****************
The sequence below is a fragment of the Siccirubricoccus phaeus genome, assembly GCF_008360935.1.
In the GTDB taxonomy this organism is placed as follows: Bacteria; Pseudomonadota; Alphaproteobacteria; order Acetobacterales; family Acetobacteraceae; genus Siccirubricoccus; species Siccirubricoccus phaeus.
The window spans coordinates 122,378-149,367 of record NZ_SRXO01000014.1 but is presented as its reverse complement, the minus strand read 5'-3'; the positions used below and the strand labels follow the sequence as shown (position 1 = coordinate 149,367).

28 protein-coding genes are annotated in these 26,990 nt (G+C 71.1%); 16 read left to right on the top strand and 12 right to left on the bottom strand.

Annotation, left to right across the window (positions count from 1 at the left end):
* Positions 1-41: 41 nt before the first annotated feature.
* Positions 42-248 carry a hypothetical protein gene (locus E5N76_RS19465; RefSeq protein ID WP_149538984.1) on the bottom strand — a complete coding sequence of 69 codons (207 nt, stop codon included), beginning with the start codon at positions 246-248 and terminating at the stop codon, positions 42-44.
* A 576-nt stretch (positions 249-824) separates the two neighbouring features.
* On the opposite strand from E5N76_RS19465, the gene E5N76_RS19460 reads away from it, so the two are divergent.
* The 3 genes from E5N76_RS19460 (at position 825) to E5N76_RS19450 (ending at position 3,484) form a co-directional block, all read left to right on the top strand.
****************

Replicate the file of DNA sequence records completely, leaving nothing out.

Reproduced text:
The sequence below is a fragment of the Siccirubricoccus phaeus genome, assembly GCF_008360935.1.
In the GTDB taxonomy this organism is placed as follows: Bacteria; Pseudomonadota; Alphaproteobacteria; order Acetobacterales; family Acetobacteraceae; genus Siccirubricoccus; species Siccirubricoccus phaeus.
The window spans coordinates 122,378-149,367 of record NZ_SRXO01000014.1 but is presented as its reverse complement, the minus strand read 5'-3'; the positions used below and the strand labels follow the sequence as shown (position 1 = coordinate 149,367).

28 protein-coding genes are annotated in these 26,990 nt (G+C 71.1%); 16 read left to right on the top strand and 12 right to left on the bottom strand.

Annotation, left to right across the window (positions count from 1 at the left end):
* Positions 1-41: 41 nt before the first annotated feature.
* Positions 42-248 carry a hypothetical protein gene (locus E5N76_RS19465; RefSeq protein ID WP_149538984.1) on the bottom strand — a complete coding sequence of 69 codons (207 nt, stop codon included), beginning with the start codon at positions 246-248 and terminating at the stop codon, positions 42-44.
* A 576-nt stretch (positions 249-824) separates the two neighbouring features.
* On the opposite strand from E5N76_RS19465, the gene E5N76_RS19460 reads away from it, so the two are divergent.
* The 3 genes from E5N76_RS19460 (at position 825) to E5N76_RS19450 (ending at position 3,484) form a co-directional block, all read left to right on the top strand.